Record Rate Hike
The Reserve Bank of New Zealand delivered a historically big 75 basis points hike today, which brought the Official Cash Rate (OCR) at 4.25% and the highest level since the start of 2009 . This acceleration is in contrast with other central banks that have already moderated the pace of tightening, or expect to do so.
The RBNZ is at the forefront of monetary tightening, as it runs its most aggressive cycle since 1999, when the OCR was introduced. It has delivered 400 basis points worth of rate hikes, in nine consecutive meetings, since the October 2021 lift-off.
Today's move was largely in line with market expectations and recent commentary by policy makers. In last month's Annual Report, governor Orr had highlighted the lagging nature of the bank's actions, stressing that "there is more work to do". 
More Tightening Ahead
Policy makers not only delivered a jumbo hike today, but also pointed to more tightening ahead, in order to bring inflation down. They noted that the official cash rate (OCR) "needs to reach a higher level, and sooner than previously indicated".
They now forecast the OCR to peak at 5.5% in 2023 and 2024, much higher than the 4.1% terminal rate projected back in August. They also expect rates to remain elevated for a long time and not fall below 5% before 2025.
The economy has been quite resilient and this has allowed the RBNZ to pursue this hawkish and aggressive tightening strategy, but this is expected to take its toll.
The economy of New Zealand has avoided a recession so far, with a healthy 1.7% growth in the second quarter of the year (q/q), although there had been some warning signs.
The RBNZ's aggressive tightening along with other factors will eventually weigh on economic activity. The central bank alluded to that fact, since it now expects to enter a recession next year, partly as "a result of higher interest rates". 
In particular, GDP is projected to contract as much as 0.5% in mid-2023 and to return in positive growth figures, only in the final quarter of 2024. During today's press conference, governor Orr talked of a "shallow period" of contraction. 
Inflation & Employment
The main driver behind this aggressive tightening cycle of the RBNZ, is persistently high inflation. Headline CPI may have eased marginally to 7.2% y/y in Q3, but remains close to the 32-year highs print of the previous quarter (7.3%).
Policy makers believe that inflation is still "too high" see further upwards pressure in consumer prices, with CPI projected to peak at 7.5% in the two upcoming quarters and return below 3% in the second half of 2024.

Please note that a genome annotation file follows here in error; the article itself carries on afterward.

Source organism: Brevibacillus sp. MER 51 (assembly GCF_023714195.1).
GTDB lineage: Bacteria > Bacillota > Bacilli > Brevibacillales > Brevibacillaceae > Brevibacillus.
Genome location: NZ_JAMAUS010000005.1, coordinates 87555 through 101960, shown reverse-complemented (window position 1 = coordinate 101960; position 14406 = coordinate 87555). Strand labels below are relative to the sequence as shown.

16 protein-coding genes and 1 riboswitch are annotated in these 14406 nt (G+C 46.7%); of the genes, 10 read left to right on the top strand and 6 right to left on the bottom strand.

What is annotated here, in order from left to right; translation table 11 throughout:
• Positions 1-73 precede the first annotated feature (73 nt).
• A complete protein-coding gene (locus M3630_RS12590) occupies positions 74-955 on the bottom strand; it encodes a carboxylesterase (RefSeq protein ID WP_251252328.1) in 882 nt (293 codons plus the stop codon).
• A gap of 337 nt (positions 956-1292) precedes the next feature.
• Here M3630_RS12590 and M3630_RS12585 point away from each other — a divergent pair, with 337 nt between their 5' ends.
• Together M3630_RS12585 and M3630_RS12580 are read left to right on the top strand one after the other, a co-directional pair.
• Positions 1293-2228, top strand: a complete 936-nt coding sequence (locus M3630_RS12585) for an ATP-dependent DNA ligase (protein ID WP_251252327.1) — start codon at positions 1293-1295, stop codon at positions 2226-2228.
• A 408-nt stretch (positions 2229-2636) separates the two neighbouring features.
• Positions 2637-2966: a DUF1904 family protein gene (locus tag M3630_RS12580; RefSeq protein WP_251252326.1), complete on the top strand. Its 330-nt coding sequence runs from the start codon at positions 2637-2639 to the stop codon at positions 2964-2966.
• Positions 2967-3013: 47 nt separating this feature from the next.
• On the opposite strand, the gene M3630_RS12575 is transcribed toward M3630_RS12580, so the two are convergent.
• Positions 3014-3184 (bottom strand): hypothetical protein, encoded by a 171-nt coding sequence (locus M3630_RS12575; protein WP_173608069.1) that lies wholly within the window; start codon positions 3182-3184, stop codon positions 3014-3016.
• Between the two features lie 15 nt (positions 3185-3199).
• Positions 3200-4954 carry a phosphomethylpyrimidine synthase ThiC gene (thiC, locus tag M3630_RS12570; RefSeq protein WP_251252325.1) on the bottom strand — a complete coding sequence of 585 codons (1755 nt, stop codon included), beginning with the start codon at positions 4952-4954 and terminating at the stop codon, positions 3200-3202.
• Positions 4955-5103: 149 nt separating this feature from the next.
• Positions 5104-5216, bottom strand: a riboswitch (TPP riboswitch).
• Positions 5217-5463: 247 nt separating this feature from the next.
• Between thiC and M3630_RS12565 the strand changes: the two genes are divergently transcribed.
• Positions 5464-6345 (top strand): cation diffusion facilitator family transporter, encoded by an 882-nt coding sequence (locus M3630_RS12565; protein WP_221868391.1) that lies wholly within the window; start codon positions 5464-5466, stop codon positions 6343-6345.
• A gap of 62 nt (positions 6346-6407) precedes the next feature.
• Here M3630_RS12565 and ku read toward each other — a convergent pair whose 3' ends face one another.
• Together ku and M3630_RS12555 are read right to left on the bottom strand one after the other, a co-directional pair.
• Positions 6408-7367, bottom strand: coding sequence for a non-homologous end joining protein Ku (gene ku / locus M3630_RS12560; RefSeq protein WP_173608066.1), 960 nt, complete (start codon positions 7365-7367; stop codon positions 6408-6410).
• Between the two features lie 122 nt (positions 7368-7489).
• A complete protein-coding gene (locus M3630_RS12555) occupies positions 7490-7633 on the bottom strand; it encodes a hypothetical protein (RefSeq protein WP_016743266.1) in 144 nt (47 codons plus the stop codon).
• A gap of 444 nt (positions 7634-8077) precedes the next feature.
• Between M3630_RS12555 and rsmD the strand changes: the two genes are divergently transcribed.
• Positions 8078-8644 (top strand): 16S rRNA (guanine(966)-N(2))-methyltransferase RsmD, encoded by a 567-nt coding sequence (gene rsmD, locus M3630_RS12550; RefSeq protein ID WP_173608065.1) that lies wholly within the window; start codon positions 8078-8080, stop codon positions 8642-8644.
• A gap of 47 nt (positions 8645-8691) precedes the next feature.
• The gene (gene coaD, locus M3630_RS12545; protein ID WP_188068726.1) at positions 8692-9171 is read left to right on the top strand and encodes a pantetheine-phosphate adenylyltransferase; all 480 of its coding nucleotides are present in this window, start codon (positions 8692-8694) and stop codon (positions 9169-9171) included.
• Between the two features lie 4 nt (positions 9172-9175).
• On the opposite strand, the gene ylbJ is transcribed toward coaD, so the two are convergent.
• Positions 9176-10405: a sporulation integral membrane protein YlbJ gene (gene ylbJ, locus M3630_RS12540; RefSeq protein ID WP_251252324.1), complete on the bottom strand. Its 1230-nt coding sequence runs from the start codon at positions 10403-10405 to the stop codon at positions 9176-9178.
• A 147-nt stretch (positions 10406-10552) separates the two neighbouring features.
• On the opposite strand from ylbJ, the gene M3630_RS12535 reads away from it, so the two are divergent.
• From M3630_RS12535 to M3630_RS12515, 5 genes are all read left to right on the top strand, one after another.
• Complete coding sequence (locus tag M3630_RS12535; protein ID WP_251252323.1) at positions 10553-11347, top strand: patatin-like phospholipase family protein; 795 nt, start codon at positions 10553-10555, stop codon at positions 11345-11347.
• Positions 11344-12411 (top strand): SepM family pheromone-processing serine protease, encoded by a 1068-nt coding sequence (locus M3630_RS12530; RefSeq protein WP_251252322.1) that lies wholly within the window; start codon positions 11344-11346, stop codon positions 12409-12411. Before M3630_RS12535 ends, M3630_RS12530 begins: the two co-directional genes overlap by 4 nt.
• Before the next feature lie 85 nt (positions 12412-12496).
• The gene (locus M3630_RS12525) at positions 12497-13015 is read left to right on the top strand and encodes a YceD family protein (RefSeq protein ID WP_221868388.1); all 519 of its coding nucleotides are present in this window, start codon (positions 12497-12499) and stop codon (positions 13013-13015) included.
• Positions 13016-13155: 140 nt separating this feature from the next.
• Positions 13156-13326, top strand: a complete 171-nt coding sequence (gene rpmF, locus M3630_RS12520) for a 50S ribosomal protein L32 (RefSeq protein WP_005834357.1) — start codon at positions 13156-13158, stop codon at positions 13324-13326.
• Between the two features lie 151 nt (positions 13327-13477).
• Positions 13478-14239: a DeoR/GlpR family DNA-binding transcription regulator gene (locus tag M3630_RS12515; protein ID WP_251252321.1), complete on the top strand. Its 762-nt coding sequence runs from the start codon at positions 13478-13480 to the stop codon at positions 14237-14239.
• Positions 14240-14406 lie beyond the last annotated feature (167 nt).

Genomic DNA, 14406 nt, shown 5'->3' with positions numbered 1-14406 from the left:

Key drivers are the robust labor market and high wages, with the central bank noting today that employment "is beyond its maximum sustainable level".
The Unemployment Rate remained at very low levels at 3.3% in the September quarter and close to record low levels seen in recent quarters. The Reserve Bank of New Zealand expects it to rise significantly over the coming years and go as high as 5.7% in 2025.
The Kiwi got a boost from today's outsized rate hike and guidance for more tightening ahead, a markets contemplate a potentially smaller increase by the US Fed, while the Reserve Bank of Australia has already slowed the pace of its hikes.
As such, NZD/USD remains supported today, while AUD/NZD drops to the lowest level since March. However, the upcoming recession projected by the central bank may make tightening harder.
Senior Financial Editorial Writer
Nikos Tzabouras is a graduate of the Department of International & European Economic Studies at the Athens University of Economics and Business. He has a long time presence at FXCM, as he joined the company in 2011. He has served from multiple positions, but specializes in financial market analysis and commentary.
With his educational background in international relations, he emphasizes not only on Technical Analysis but also in Fundamental Analysis and Geopolitics – which have been having increasing impact on financial markets. He has longtime experience in market analysis and as a host of educational trading courses via online and in-person sessions and conferences.
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